What Is a Macro Manager?
A macro manager is a type of boss or supervisor who takes a more hands-off approach and lets employees do their jobs with minimal direct supervision. Macro managers are thought of by some employees as superiors who do not give them enough support or feedback to do their jobs effectively, while others may be glad to be trusted and left alone.
A macro manager is the opposite of a micro manager, a supervisor who constantly looks over employees' shoulders and is often perceived as controlling and overly critical.
In managing a firm and its employees, different management styles come in to play. Macromanagement takes a bird's eye view approach with top-down management decisions that weigh aggregated metrics and aggregate performance. Adopting a macro management leadership style can include delegating authority and responsibilities to subordinates while the manager focuses their attention on developing and executing the overall strategy for the team.
The term "macro manager" can also describe someone who runs a global macro hedge fund. Global macro managers need to have a broad knowledge base to understand big-picture influences on investment performance in the global marketplace. Such influences include political events, government policies and the way different countries' central banks function. George Soros, Julian Robertson and Michael Steinhardt are well-known global macro managers.
- Macro managers adopt a corporate management style that operates on a firm-wide scale using aggregate performance measures.
- Macromanagement does not bother itself with day-to-day operations of individual workers or teams, but keeps focuses on large-scale corporate strategy and trends.
- A macro manager may also refer to a hedge fund or portfolio manager that trades global assets using macroeconomic indicators.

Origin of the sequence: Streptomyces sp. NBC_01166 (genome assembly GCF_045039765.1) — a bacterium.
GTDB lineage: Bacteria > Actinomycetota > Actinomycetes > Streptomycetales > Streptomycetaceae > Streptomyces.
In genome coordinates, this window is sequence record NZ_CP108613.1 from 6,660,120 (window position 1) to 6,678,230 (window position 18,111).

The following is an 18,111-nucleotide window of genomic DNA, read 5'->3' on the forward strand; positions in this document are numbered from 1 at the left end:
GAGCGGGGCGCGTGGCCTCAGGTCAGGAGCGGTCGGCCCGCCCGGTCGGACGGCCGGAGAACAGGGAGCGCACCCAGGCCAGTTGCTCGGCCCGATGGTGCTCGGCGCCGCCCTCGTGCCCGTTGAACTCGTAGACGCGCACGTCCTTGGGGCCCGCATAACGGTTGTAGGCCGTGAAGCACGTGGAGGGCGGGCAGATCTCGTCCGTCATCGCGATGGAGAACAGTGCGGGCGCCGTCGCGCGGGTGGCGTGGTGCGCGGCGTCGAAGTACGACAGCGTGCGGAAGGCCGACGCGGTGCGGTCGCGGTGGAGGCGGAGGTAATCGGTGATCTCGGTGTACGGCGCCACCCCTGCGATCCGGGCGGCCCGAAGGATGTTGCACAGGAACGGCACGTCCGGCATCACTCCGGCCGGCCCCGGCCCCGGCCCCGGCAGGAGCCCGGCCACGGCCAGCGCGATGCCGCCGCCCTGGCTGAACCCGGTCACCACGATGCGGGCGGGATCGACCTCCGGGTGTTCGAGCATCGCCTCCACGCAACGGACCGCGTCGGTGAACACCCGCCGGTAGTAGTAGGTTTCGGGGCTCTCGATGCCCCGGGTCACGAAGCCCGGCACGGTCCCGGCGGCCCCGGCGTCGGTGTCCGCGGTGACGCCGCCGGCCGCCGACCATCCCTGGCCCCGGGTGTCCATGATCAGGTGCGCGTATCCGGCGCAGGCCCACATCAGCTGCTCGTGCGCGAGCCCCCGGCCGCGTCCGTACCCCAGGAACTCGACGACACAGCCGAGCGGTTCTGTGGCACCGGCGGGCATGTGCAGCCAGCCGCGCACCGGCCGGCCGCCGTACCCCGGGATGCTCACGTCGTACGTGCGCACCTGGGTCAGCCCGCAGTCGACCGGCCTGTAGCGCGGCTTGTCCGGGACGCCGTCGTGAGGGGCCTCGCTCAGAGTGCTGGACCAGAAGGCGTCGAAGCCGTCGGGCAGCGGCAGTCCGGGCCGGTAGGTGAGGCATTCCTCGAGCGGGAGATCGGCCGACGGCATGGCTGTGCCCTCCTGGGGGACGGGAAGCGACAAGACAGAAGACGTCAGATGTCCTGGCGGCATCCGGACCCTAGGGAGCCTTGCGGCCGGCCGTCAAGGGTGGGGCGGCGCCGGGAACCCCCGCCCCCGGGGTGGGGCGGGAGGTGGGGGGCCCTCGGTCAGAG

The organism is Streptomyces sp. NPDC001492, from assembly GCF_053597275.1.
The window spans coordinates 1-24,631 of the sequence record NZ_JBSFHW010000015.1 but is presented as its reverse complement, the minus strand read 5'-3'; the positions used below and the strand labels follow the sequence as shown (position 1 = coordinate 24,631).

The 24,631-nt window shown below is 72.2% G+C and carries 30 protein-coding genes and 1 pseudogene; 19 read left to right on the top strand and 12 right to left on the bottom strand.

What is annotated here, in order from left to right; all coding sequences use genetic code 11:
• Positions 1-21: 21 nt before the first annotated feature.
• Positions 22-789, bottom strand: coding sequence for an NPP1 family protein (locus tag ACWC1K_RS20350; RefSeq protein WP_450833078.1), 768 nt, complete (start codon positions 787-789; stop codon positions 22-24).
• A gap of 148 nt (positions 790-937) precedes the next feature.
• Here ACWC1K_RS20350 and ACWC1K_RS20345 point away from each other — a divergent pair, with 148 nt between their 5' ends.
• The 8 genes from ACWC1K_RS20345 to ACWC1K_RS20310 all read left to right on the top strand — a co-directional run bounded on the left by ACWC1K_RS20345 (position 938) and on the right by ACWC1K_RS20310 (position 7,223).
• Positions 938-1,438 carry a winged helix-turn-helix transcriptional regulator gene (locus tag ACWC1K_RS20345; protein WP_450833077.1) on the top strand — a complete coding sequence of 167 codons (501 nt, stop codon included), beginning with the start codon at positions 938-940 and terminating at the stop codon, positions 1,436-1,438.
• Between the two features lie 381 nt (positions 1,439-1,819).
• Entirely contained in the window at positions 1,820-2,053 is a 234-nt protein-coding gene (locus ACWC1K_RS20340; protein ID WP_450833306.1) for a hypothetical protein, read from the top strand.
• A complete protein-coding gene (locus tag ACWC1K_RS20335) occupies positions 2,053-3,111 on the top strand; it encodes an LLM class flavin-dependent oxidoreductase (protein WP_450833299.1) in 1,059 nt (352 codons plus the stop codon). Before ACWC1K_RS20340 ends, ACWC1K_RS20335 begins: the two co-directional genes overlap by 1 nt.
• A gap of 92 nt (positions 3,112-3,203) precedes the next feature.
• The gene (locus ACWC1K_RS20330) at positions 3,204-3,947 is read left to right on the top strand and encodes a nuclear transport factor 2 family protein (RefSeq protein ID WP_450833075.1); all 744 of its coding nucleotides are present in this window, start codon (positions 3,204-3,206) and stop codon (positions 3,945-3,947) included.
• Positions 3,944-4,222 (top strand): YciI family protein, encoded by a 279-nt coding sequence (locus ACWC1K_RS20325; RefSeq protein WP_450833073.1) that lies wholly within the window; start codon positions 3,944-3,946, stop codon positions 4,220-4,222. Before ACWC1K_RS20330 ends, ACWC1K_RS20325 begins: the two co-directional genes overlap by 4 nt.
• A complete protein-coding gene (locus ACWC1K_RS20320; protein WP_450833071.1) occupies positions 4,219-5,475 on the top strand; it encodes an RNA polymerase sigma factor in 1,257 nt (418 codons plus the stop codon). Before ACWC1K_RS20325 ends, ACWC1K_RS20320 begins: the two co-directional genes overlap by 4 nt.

Benefits and Drawbacks of Macro Managers
Macromangement may be seen as beneficial and suitable for upper tiers of an organization’s hierarchy, as it grants subordinates room to act with more autonomy. For example, an executive leader of a division within an organization may task the staff who works under them to adhere to an overall strategic plan, but make their own decisions on how best to execute that strategy. Likewise, the president of a company may present broad ideas to the executive team they lead, and rely on their individual expertise to take action rather than give them orders that cover the minutest details.
There can be drawbacks to working with a macro manager. They may be distant and not directly informed about the day-to-day issues the team faces. It can take time before they are made aware of problems or challenges the team must deal with. Furthermore, a macro manager could be seen as little more as than an extra layer of bureaucracy with limited activity interest in the tasks at hand. Their minimal direct involvement with subordinates can be regarded as a lack of awareness or understanding of the work each employee is asked to perform. This can affect the team’s ability to achieve milestones and meet deadlines if the manager is not fully aware of obstacles that may impede the team’s ability to take action.